As you begin looking at more advanced FM transmitters, you’ll see that some models include “RDS” or “Radio Data System”. This is the technology that includes a feed of text onto your FM receiver that is the protocol that sends text fed from an FM transmitter sharing station name, song titles, or other information. Most people don’t use an RDS system for displays, but some find it helpful, if you have more money to spend doing your display.
Relic standard FM radio stations and think about placement of the transmitting antenna being high and tall! The highest point possible allows the maximum distance possible with a clear signal to emanate. Any place the higher that you go is better. If you are on a hill, naturally it is going to be better than the valley. Make sure that the antenna is place away from any piece of metal, including wire mesh (plaster), but especially a sheet of metal. Any metal sheets or wire mesh will completely block your signal, so you want to avoid placement near these! Building materials such as insulation and drywall will dampen also the signal. For more than aesthetics, it is always best to get your transmitter on the wall closest to your display. Attics nearest the display can usually give great enough coverage to be able to make your display a go.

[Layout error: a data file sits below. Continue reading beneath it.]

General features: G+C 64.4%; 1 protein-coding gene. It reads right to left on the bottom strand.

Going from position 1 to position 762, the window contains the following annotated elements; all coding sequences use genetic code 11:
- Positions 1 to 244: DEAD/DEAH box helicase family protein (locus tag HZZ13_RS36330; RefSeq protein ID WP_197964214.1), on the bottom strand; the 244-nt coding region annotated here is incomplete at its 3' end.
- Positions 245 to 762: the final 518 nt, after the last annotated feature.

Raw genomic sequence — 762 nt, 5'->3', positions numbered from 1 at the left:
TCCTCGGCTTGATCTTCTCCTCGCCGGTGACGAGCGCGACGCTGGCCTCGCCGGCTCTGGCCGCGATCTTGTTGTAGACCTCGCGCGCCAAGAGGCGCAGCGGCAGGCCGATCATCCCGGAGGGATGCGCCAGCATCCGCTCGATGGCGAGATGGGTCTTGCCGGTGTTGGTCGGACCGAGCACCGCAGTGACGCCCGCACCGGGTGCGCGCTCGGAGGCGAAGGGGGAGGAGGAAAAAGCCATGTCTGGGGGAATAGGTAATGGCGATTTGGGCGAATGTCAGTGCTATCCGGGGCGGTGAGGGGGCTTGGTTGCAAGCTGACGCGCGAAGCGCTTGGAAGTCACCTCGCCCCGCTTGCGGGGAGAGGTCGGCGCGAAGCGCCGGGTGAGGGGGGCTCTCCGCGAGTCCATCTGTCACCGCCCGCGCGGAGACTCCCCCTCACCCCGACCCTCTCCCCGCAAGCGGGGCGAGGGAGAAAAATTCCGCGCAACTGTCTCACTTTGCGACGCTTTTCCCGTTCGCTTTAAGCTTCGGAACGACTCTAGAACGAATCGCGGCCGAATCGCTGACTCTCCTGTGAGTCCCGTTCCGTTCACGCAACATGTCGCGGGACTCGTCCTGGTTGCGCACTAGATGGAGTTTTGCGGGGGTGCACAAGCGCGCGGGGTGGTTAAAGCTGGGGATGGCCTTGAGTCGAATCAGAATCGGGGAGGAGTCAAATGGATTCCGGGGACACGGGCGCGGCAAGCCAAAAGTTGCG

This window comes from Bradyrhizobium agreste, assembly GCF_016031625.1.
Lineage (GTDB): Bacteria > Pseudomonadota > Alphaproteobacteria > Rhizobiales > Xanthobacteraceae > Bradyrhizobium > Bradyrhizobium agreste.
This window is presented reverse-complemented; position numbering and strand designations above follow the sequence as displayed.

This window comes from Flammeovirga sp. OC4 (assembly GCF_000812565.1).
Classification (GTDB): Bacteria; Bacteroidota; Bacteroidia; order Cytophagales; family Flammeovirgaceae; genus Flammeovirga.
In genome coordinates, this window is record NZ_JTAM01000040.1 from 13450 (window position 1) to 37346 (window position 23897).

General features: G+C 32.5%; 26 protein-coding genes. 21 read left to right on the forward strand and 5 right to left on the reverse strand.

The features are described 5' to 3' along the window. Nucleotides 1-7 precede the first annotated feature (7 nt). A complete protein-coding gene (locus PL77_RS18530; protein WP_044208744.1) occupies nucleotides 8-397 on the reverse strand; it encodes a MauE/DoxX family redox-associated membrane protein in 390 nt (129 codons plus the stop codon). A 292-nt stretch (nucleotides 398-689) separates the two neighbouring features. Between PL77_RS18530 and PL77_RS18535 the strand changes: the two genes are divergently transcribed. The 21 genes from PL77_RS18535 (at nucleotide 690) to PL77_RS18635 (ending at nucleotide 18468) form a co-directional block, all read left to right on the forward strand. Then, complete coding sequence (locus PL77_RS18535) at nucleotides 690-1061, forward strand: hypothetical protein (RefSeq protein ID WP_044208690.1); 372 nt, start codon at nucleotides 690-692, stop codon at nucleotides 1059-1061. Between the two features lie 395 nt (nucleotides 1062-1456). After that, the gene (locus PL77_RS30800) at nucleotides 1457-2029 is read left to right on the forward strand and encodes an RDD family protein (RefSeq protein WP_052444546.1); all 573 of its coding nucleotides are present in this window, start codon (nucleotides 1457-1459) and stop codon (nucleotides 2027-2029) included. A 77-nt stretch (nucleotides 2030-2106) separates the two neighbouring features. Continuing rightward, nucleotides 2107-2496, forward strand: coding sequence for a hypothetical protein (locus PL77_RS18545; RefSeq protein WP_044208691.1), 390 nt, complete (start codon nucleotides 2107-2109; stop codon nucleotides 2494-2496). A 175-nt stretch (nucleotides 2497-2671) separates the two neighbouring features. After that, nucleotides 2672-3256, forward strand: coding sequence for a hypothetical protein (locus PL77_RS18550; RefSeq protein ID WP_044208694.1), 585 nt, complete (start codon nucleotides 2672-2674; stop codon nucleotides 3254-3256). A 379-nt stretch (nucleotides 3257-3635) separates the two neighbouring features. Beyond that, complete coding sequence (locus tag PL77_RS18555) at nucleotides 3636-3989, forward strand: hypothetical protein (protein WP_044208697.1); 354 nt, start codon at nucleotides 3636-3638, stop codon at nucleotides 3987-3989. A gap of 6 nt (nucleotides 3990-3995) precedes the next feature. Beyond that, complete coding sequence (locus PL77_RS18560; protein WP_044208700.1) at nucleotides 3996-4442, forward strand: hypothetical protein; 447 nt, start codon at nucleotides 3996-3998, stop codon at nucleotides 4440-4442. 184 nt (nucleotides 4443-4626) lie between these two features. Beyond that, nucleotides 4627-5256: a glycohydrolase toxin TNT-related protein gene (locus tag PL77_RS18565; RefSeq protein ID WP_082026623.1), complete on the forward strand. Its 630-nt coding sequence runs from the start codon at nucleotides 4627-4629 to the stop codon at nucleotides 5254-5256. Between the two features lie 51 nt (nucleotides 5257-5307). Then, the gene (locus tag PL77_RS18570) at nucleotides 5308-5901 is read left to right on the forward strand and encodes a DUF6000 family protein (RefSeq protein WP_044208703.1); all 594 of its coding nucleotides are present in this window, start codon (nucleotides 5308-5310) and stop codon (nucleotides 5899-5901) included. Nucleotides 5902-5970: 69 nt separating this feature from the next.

MAKING SURE THAT THE BROADCAST IS GOOD:
Always have the best, quality shielded cabling that is possible. Do not make the mistake and cut corners here, by buying cheap cables, or cheap unshielded cables. When the audio leaves your computer or Raspberry Pi to head to your FM transmitter, it needs to get there without further interference. They must be properly shielded so that interference from power supplies and/or LED’s and other sources can get into the signal before it gets to the transmitter.
Normalizing is the process of taking each audio track being used for your display to make sure that they are all the same audio level, no matter what type of music you are doing. This will ensure that a tracks is not too loud or too soft. Using a simple program like Audacity can assist in helping you make a great go of the process.